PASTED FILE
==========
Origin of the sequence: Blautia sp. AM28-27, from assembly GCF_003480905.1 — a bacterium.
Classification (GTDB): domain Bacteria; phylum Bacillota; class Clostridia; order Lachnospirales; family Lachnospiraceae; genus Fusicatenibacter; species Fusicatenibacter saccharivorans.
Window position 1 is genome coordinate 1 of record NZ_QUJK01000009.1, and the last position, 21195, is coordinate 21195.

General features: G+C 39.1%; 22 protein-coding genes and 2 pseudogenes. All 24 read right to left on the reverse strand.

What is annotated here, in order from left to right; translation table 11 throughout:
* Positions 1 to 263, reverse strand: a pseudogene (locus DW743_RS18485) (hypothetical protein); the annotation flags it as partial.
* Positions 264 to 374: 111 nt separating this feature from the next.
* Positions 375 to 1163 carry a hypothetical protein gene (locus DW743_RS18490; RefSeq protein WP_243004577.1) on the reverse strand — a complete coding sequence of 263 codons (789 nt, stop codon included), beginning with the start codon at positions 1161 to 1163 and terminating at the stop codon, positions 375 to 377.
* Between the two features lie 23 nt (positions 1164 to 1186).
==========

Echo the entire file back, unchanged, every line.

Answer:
Origin of the sequence: Blautia sp. AM28-27, from assembly GCF_003480905.1 — a bacterium.
Classification (GTDB): domain Bacteria; phylum Bacillota; class Clostridia; order Lachnospirales; family Lachnospiraceae; genus Fusicatenibacter; species Fusicatenibacter saccharivorans.
Window position 1 is genome coordinate 1 of record NZ_QUJK01000009.1, and the last position, 21195, is coordinate 21195.

General features: G+C 39.1%; 22 protein-coding genes and 2 pseudogenes. All 24 read right to left on the reverse strand.

What is annotated here, in order from left to right; translation table 11 throughout:
* Positions 1 to 263, reverse strand: a pseudogene (locus DW743_RS18485) (hypothetical protein); the annotation flags it as partial.
* Positions 264 to 374: 111 nt separating this feature from the next.
* Positions 375 to 1163 carry a hypothetical protein gene (locus DW743_RS18490; RefSeq protein WP_243004577.1) on the reverse strand — a complete coding sequence of 263 codons (789 nt, stop codon included), beginning with the start codon at positions 1161 to 1163 and terminating at the stop codon, positions 375 to 377.
* Between the two features lie 23 nt (positions 1164 to 1186).